Raped By Stepfather at 13 | Forced to Illegal Abortion in Mexico
I Was Raped By My Stepfather at 13 and Forced to Get an Illegal Abortion in Mexico
I became pregnant, contrary to the “scientific theories” of many modern Republicans. Not only was the experience loathsome and painful, it was also impossible for me to deal with or talk about because abortion was illegal in the 1950s.
This is one of a series of powerful stories from survivors of rape, you will find them all here .
Last week, Indiana GOP Senate candidate Richard Mourdock argued in a debate that women who have been raped should not have access to abortion services because their pregnancies are a “gift from god.” As a survivor of childhood sexual violence, I disagree with him completely.
My name is Dawn Hill. Though I am old now, there was a time when I was young and carefree as you perhaps are now or can remember being in your childhood. Childhood should be a happy and carefree time for all our children, but my mother found her new husband, my stepfather, much more important. He forever took the joy away from my life when I was just 11 years old: He began molesting me and continued until he began raping me when I was 13.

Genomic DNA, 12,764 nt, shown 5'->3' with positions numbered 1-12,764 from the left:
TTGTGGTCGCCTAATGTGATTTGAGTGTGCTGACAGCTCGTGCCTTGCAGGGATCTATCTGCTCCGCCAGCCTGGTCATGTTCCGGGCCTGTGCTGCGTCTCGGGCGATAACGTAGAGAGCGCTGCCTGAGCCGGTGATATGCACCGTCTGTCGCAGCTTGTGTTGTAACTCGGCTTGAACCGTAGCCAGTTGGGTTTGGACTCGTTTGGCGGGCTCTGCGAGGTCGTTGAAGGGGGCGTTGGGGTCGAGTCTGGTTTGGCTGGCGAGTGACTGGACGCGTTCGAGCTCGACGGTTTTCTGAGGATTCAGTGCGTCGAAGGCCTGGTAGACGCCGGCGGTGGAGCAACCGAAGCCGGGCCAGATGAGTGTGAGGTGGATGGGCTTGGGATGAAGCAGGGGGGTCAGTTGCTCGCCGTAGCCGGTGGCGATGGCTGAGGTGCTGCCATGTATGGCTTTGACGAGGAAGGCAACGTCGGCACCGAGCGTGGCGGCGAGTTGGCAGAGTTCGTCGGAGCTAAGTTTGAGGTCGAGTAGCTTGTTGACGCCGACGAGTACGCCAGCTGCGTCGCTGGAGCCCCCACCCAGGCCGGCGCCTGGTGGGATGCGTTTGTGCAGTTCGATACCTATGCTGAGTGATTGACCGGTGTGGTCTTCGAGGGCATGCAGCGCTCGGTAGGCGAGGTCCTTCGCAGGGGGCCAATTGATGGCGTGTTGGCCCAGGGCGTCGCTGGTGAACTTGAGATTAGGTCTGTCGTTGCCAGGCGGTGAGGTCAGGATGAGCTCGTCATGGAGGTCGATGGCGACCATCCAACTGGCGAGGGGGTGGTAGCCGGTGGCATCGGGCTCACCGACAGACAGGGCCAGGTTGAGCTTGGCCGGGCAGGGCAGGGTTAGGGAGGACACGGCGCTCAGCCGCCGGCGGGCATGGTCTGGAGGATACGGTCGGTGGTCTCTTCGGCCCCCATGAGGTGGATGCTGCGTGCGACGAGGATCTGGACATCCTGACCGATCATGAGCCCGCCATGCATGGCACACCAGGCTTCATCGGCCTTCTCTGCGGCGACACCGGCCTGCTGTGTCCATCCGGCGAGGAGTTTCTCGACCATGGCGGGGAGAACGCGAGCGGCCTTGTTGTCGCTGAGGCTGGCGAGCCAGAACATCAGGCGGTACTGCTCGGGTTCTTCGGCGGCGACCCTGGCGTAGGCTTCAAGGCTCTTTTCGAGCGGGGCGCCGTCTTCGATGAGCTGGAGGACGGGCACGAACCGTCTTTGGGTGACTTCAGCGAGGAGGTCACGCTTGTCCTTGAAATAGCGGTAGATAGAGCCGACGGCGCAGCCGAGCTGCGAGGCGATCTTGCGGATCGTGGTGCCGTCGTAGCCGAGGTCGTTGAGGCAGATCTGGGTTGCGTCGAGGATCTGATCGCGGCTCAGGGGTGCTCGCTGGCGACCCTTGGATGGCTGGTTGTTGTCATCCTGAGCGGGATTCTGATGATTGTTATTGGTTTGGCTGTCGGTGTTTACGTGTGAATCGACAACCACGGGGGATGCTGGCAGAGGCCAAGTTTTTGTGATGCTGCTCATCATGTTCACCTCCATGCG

Mr. Mourdock last night said: “I came to realize life is that gift from God, even when life begins in that horrible situation of rape. It is something that God intended to happen.”
I became pregnant, contrary to the “scientific theories” of many modern Republicans. Not only was the experience loathsome and painful, it was also impossible for me to deal with or talk about because of the times: in the fifties, abortion was illegal. Illegal in the same way the Republican Party platform states it wants to make abortion now by constitutional amendment and just as Presidential candidate Mitt Romney has suggested casually he would “be delighted” to return to.
Please, take a moment to travel back to the fifties with me.
My mother took me to Mexico, where anyone could get an abortion for a price. I have blocked out many memories associated with this entire experience, but I remember the pain. Illegal abortions are not the simple safe vacuum procedure used today by legal abortion providers. Oh, no: They were a “dilatation and curettage.”
This means that my cervix was mechanically opened by insertion of larger and larger metal “dilators” until it was opened enough to get a sort of sharpened spoon inside my 13-year-old uterus, while strangers looked at my exposed parts that were theretofore called “private.”
It was cold and dirty in the room, and then the true torture started. They shoved this curette into me and scraped away the entire lining of my uterus with the sharp side. I screamed the entire time even though no one had seen so much as a tear out of me before this moment because I had developed a stony stoicism to protect my mind from the molestation.